The idea that we are neutral actors is false. We are not. We have lots of power. We meet with young people every day and we want to ensure there is a just and equitable educational experience for all of them.
And if we keep doing things the way they have always been done, without asking questions and changing the way we have been doing things, we will continue to have unjust outcomes.
In 2017, my colleague, Terry Jess, and I were co-nominated for Social Justice Activists of the Year. In connecting with teachers around the country who also came to the NEA Conference on Racial and Social Justice, I saw how our union could be a unifier for us, how it could bring together like-minded educators who might feel isolated in the spaces they are in. I found this whole network of support that I had not realized existed and which just in the past few years has been so important to me. I now have friends in Maryland and Florida and Utah and more that are also doing this work and we really support each other.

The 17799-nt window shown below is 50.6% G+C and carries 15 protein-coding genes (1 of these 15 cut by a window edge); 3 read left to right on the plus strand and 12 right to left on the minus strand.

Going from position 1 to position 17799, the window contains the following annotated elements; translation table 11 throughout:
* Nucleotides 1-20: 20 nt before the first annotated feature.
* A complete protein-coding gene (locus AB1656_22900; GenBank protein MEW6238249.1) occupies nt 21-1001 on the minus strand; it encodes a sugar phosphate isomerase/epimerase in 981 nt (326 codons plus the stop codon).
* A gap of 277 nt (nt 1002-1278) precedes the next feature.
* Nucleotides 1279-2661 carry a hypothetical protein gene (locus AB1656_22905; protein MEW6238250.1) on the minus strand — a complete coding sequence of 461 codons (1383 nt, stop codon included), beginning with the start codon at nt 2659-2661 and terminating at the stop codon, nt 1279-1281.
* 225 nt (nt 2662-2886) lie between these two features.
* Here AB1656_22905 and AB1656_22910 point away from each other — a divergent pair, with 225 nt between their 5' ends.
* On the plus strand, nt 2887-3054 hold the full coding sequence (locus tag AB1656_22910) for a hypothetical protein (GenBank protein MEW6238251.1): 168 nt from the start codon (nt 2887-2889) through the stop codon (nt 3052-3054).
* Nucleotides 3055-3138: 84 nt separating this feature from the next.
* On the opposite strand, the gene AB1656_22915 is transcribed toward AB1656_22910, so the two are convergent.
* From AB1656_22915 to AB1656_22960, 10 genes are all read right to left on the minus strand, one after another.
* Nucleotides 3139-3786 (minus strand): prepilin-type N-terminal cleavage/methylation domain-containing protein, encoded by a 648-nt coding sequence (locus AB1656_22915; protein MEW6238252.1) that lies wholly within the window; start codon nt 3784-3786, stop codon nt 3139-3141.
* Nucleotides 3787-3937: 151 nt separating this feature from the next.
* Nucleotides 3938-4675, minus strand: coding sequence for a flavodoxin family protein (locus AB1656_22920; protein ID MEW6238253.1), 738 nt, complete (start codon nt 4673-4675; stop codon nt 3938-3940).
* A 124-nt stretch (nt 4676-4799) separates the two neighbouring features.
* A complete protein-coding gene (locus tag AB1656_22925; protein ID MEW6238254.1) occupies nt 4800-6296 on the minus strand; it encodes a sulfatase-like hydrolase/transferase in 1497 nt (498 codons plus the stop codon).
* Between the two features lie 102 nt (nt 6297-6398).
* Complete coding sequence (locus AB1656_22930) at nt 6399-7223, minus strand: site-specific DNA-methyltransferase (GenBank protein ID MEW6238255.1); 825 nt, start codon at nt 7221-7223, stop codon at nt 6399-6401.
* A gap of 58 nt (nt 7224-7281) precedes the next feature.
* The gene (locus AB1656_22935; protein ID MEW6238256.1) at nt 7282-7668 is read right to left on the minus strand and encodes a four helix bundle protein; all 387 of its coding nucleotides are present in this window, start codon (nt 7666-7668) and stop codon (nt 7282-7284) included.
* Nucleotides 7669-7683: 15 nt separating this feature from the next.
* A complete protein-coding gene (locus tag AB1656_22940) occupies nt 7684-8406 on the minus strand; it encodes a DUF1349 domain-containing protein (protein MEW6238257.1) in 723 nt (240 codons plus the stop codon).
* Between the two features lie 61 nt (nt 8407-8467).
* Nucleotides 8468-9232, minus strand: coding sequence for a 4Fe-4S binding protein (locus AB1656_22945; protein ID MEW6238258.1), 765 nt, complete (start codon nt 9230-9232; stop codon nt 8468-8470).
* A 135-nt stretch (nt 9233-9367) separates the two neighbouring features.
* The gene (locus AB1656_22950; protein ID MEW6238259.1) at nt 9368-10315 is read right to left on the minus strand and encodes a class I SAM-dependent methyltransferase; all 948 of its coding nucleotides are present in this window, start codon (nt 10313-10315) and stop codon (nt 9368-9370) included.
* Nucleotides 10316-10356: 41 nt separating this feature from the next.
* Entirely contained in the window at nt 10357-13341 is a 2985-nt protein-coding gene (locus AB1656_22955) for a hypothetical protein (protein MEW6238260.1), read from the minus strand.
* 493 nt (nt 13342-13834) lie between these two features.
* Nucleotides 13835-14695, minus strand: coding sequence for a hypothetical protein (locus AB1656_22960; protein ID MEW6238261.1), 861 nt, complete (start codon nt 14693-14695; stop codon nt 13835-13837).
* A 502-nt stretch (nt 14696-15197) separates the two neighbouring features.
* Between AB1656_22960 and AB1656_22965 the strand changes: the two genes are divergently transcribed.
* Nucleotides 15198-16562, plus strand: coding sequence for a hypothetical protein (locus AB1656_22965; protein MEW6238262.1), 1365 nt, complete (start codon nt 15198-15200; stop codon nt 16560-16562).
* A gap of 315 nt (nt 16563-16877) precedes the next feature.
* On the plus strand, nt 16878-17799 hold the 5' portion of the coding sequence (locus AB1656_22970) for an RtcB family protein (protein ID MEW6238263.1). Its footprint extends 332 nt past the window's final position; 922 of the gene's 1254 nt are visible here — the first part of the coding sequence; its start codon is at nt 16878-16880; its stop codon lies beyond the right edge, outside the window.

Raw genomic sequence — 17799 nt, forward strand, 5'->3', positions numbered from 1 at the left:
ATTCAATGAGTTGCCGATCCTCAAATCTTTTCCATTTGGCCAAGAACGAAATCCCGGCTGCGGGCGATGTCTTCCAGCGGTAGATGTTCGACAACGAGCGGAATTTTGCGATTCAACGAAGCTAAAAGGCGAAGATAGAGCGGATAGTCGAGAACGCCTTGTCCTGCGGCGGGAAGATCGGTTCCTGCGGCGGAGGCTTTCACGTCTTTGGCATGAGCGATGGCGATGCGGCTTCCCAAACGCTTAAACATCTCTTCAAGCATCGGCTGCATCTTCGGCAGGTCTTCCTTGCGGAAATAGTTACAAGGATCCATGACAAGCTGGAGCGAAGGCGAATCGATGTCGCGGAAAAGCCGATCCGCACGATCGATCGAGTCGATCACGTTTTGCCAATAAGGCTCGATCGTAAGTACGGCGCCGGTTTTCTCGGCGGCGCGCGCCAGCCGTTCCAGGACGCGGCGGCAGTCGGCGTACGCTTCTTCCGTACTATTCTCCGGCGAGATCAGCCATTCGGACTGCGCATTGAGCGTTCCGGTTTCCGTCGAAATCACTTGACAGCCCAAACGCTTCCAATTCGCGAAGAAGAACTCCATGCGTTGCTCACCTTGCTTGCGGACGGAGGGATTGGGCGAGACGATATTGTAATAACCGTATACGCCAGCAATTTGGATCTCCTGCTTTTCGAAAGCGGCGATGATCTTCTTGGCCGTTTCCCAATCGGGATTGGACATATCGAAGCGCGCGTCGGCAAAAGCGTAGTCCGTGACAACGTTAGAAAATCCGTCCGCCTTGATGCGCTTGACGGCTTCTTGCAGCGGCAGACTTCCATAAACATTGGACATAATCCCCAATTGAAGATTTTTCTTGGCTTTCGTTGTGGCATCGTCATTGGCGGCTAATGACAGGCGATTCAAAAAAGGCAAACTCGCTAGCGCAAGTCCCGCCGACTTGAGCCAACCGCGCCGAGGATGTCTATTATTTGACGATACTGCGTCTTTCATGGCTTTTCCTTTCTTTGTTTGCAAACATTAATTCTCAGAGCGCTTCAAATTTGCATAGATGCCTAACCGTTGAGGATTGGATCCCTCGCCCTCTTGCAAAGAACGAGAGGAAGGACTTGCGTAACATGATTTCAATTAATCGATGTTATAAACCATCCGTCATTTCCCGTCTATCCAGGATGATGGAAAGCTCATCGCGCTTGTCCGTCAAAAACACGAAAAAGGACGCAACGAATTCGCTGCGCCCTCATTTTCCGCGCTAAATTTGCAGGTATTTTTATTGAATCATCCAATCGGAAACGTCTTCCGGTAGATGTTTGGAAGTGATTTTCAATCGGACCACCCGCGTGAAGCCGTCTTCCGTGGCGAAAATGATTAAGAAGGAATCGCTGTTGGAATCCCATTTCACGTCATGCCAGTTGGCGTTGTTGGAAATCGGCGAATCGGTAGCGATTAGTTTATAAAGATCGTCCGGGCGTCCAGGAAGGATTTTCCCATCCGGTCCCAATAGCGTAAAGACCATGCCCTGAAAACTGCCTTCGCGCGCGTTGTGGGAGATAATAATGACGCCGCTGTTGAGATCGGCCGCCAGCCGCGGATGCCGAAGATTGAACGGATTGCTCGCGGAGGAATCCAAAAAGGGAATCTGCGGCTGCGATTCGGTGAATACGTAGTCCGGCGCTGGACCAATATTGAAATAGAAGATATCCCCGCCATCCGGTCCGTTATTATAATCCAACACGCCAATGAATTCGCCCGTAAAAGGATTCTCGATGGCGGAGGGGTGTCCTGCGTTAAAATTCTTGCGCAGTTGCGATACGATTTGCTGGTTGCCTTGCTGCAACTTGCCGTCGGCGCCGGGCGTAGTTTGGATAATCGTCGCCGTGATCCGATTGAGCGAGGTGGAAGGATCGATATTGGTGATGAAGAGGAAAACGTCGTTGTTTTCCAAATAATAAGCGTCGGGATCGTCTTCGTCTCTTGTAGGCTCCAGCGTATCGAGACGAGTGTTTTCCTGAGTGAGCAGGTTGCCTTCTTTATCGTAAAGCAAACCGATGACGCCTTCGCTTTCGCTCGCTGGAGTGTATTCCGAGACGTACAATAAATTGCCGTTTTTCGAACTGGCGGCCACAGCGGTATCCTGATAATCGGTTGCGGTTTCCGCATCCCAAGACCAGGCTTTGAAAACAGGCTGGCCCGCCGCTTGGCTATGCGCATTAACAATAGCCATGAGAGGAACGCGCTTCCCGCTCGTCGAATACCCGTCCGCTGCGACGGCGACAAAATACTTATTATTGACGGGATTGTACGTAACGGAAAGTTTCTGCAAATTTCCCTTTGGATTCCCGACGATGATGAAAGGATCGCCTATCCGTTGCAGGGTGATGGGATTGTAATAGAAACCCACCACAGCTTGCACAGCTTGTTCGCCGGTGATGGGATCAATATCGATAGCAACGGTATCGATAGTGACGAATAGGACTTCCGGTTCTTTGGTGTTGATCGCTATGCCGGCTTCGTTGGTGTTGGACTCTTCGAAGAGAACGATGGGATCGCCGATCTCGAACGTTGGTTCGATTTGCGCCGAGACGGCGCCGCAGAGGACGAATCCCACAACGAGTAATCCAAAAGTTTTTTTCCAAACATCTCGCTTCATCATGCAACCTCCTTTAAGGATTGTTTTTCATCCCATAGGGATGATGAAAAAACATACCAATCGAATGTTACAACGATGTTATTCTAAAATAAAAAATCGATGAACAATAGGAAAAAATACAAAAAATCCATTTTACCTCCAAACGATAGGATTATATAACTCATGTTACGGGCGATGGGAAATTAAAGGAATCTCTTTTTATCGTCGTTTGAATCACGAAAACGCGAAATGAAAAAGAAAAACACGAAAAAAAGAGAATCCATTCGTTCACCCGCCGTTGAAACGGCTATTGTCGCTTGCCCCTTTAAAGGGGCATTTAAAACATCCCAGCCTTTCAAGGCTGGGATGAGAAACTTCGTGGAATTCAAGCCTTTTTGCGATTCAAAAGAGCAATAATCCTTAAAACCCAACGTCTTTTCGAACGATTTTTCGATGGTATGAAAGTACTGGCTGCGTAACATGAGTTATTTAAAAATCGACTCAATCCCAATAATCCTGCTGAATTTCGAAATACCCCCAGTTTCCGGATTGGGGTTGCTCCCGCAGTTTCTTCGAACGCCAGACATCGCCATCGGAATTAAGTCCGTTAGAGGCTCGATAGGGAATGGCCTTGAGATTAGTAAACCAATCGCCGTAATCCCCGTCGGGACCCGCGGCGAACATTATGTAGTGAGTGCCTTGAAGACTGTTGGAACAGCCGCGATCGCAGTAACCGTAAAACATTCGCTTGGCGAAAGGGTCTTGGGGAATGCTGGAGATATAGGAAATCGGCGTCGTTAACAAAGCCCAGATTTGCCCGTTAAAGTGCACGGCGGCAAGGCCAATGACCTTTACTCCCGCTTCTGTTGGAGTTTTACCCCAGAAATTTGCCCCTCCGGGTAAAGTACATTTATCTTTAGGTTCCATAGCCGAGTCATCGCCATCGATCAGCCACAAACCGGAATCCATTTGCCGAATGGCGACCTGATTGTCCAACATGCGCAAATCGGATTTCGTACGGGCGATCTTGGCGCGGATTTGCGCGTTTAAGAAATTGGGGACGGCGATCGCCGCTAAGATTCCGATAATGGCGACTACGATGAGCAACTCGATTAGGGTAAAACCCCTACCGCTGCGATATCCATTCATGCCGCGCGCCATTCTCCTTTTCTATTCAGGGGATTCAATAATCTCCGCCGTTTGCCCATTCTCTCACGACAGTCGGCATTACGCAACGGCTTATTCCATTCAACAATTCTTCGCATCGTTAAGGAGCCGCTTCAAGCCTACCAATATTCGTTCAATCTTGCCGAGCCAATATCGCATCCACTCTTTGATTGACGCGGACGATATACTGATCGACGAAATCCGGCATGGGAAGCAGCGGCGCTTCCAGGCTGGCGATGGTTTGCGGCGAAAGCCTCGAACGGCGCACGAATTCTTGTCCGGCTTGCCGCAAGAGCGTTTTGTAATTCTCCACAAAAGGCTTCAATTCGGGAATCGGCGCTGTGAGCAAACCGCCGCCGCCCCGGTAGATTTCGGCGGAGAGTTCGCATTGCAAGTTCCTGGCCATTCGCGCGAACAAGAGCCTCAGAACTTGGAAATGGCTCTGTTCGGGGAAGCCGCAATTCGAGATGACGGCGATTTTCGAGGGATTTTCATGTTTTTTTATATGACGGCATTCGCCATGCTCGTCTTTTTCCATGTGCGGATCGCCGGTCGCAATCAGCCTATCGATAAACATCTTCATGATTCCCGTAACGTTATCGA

Our local union has supported a resolution in support of Black Lives Matter in Schools Week of Action and endorses teacher participation in those events. Because of that, I think our school board and the school district has, in turn, supported the resolution and events. Without our union support of the Black Lives Matter School Week of Action, it would have been much more difficult for the school district to support it. Just the fact that a Black Lives Matter resolution was presented to the union and was supported and endorsed goes a long way, especially in this area. I think that was the proudest I have been of our union.
Something that we all need to do better is supporting, hiring and retaining educators of color. We try to make black students fit into a white system. More than 80 percent of teachers today are white. And that doesn’t at all reflect the young people in our classrooms.